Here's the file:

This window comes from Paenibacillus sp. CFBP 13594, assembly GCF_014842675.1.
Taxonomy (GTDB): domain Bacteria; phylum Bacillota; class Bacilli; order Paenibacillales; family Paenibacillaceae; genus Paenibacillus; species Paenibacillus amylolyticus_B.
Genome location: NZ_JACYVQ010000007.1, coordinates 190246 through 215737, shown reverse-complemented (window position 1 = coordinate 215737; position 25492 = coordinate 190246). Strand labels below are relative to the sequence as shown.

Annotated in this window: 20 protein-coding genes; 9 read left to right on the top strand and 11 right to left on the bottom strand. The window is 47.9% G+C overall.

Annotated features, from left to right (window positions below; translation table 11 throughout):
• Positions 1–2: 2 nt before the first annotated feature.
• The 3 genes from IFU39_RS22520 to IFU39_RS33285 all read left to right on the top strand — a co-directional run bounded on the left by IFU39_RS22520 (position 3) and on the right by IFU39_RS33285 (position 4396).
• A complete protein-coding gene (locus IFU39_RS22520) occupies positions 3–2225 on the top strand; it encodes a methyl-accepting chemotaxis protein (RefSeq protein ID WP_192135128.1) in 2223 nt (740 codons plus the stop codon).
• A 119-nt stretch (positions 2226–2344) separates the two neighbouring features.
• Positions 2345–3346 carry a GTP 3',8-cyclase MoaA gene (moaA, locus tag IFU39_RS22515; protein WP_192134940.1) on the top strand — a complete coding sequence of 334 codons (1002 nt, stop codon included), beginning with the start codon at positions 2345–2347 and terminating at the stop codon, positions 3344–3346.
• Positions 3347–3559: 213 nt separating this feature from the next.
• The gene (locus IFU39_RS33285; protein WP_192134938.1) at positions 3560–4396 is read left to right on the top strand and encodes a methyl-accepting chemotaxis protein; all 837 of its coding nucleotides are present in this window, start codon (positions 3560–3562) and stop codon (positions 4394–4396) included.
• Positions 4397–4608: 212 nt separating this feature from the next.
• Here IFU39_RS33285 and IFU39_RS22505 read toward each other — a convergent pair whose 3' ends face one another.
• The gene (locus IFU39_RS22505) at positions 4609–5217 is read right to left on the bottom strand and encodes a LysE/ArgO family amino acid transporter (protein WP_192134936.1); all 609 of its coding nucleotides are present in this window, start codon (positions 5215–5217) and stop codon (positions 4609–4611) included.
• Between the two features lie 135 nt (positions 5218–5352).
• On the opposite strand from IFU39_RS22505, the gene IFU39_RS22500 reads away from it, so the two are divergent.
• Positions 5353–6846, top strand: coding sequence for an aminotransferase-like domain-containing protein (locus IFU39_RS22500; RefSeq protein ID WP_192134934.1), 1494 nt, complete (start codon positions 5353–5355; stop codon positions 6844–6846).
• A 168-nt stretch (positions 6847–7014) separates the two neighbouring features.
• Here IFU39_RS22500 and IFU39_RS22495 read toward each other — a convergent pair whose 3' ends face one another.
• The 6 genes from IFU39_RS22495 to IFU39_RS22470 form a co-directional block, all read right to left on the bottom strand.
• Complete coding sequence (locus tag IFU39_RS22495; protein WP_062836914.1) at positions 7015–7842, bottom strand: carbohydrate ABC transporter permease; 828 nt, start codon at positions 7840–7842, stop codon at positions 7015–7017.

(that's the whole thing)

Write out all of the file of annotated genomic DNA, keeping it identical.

This window comes from Paenibacillus sp. CFBP 13594, assembly GCF_014842675.1.
Taxonomy (GTDB): domain Bacteria; phylum Bacillota; class Bacilli; order Paenibacillales; family Paenibacillaceae; genus Paenibacillus; species Paenibacillus amylolyticus_B.
Genome location: NZ_JACYVQ010000007.1, coordinates 190246 through 215737, shown reverse-complemented (window position 1 = coordinate 215737; position 25492 = coordinate 190246). Strand labels below are relative to the sequence as shown.

Annotated in this window: 20 protein-coding genes; 9 read left to right on the top strand and 11 right to left on the bottom strand. The window is 47.9% G+C overall.

Annotated features, from left to right (window positions below; translation table 11 throughout):
• Positions 1–2: 2 nt before the first annotated feature.
• The 3 genes from IFU39_RS22520 to IFU39_RS33285 all read left to right on the top strand — a co-directional run bounded on the left by IFU39_RS22520 (position 3) and on the right by IFU39_RS33285 (position 4396).
• A complete protein-coding gene (locus IFU39_RS22520) occupies positions 3–2225 on the top strand; it encodes a methyl-accepting chemotaxis protein (RefSeq protein ID WP_192135128.1) in 2223 nt (740 codons plus the stop codon).
• A 119-nt stretch (positions 2226–2344) separates the two neighbouring features.
• Positions 2345–3346 carry a GTP 3',8-cyclase MoaA gene (moaA, locus tag IFU39_RS22515; protein WP_192134940.1) on the top strand — a complete coding sequence of 334 codons (1002 nt, stop codon included), beginning with the start codon at positions 2345–2347 and terminating at the stop codon, positions 3344–3346.
• Positions 3347–3559: 213 nt separating this feature from the next.
• The gene (locus IFU39_RS33285; protein WP_192134938.1) at positions 3560–4396 is read left to right on the top strand and encodes a methyl-accepting chemotaxis protein; all 837 of its coding nucleotides are present in this window, start codon (positions 3560–3562) and stop codon (positions 4394–4396) included.
• Positions 4397–4608: 212 nt separating this feature from the next.
• Here IFU39_RS33285 and IFU39_RS22505 read toward each other — a convergent pair whose 3' ends face one another.
• The gene (locus IFU39_RS22505) at positions 4609–5217 is read right to left on the bottom strand and encodes a LysE/ArgO family amino acid transporter (protein WP_192134936.1); all 609 of its coding nucleotides are present in this window, start codon (positions 5215–5217) and stop codon (positions 4609–4611) included.
• Between the two features lie 135 nt (positions 5218–5352).
• On the opposite strand from IFU39_RS22505, the gene IFU39_RS22500 reads away from it, so the two are divergent.
• Positions 5353–6846, top strand: coding sequence for an aminotransferase-like domain-containing protein (locus IFU39_RS22500; RefSeq protein ID WP_192134934.1), 1494 nt, complete (start codon positions 5353–5355; stop codon positions 6844–6846).
• A 168-nt stretch (positions 6847–7014) separates the two neighbouring features.
• Here IFU39_RS22500 and IFU39_RS22495 read toward each other — a convergent pair whose 3' ends face one another.
• The 6 genes from IFU39_RS22495 to IFU39_RS22470 form a co-directional block, all read right to left on the bottom strand.
• Complete coding sequence (locus tag IFU39_RS22495; protein WP_062836914.1) at positions 7015–7842, bottom strand: carbohydrate ABC transporter permease; 828 nt, start codon at positions 7840–7842, stop codon at positions 7015–7017.